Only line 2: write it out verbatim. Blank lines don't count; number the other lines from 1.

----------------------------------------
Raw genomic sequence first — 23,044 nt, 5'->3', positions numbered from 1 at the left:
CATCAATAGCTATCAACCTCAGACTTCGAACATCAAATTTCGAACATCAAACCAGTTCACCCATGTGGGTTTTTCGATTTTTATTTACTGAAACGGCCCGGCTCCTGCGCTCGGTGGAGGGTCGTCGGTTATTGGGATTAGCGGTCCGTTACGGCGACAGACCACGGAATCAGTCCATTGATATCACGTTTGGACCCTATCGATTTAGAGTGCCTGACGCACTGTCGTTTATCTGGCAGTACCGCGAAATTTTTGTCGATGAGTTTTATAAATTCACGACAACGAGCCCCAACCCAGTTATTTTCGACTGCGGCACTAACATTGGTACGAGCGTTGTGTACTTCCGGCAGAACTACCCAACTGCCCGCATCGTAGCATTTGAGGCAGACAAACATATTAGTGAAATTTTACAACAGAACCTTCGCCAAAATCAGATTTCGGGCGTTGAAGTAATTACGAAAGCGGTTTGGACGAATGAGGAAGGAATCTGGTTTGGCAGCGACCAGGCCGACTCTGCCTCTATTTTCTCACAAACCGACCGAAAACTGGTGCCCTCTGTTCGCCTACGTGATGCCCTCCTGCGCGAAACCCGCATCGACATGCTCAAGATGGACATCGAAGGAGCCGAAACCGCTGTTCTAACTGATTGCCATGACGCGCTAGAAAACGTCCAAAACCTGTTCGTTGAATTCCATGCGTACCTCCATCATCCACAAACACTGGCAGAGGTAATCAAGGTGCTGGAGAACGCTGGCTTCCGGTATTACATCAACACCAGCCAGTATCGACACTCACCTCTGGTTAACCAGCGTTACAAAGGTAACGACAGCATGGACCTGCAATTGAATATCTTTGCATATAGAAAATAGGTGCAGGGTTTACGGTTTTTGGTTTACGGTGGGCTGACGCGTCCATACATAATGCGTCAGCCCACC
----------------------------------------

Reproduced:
CATCAATAGCTATCAACCTCAGACTTCGAACATCAAATTTCGAACATCAAACCAGTTCACCCATGTGGGTTTTTCGATTTTTATTTACTGAAACGGCCCGGCTCCTGCGCTCGGTGGAGGGTCGTCGGTTATTGGGATTAGCGGTCCGTTACGGCGACAGACCACGGAATCAGTCCATTGATATCACGTTTGGACCCTATCGATTTAGAGTGCCTGACGCACTGTCGTTTATCTGGCAGTACCGCGAAATTTTTGTCGATGAGTTTTATAAATTCACGACAACGAGCCCCAACCCAGTTATTTTCGACTGCGGCACTAACATTGGTACGAGCGTTGTGTACTTCCGGCAGAACTACCCAACTGCCCGCATCGTAGCATTTGAGGCAGACAAACATATTAGTGAAATTTTACAACAGAACCTTCGCCAAAATCAGATTTCGGGCGTTGAAGTAATTACGAAAGCGGTTTGGACGAATGAGGAAGGAATCTGGTTTGGCAGCGACCAGGCCGACTCTGCCTCTATTTTCTCACAAACCGACCGAAAACTGGTGCCCTCTGTTCGCCTACGTGATGCCCTCCTGCGCGAAACCCGCATCGACATGCTCAAGATGGACATCGAAGGAGCCGAAACCGCTGTTCTAACTGATTGCCATGACGCGCTAGAAAACGTCCAAAACCTGTTCGTTGAATTCCATGCGTACCTCCATCATCCACAAACACTGGCAGAGGTAATCAAGGTGCTGGAGAACGCTGGCTTCCGGTATTACATCAACACCAGCCAGTATCGACACTCACCTCTGGTTAACCAGCGTTACAAAGGTAACGACAGCATGGACCTGCAATTGAATATCTTTGCATATAGAAAATAGGTGCAGGGTTTACGGTTTTTGGTTTACGGTGGGCTGACGCGTCCATACATAATGCGTCAGCCCACC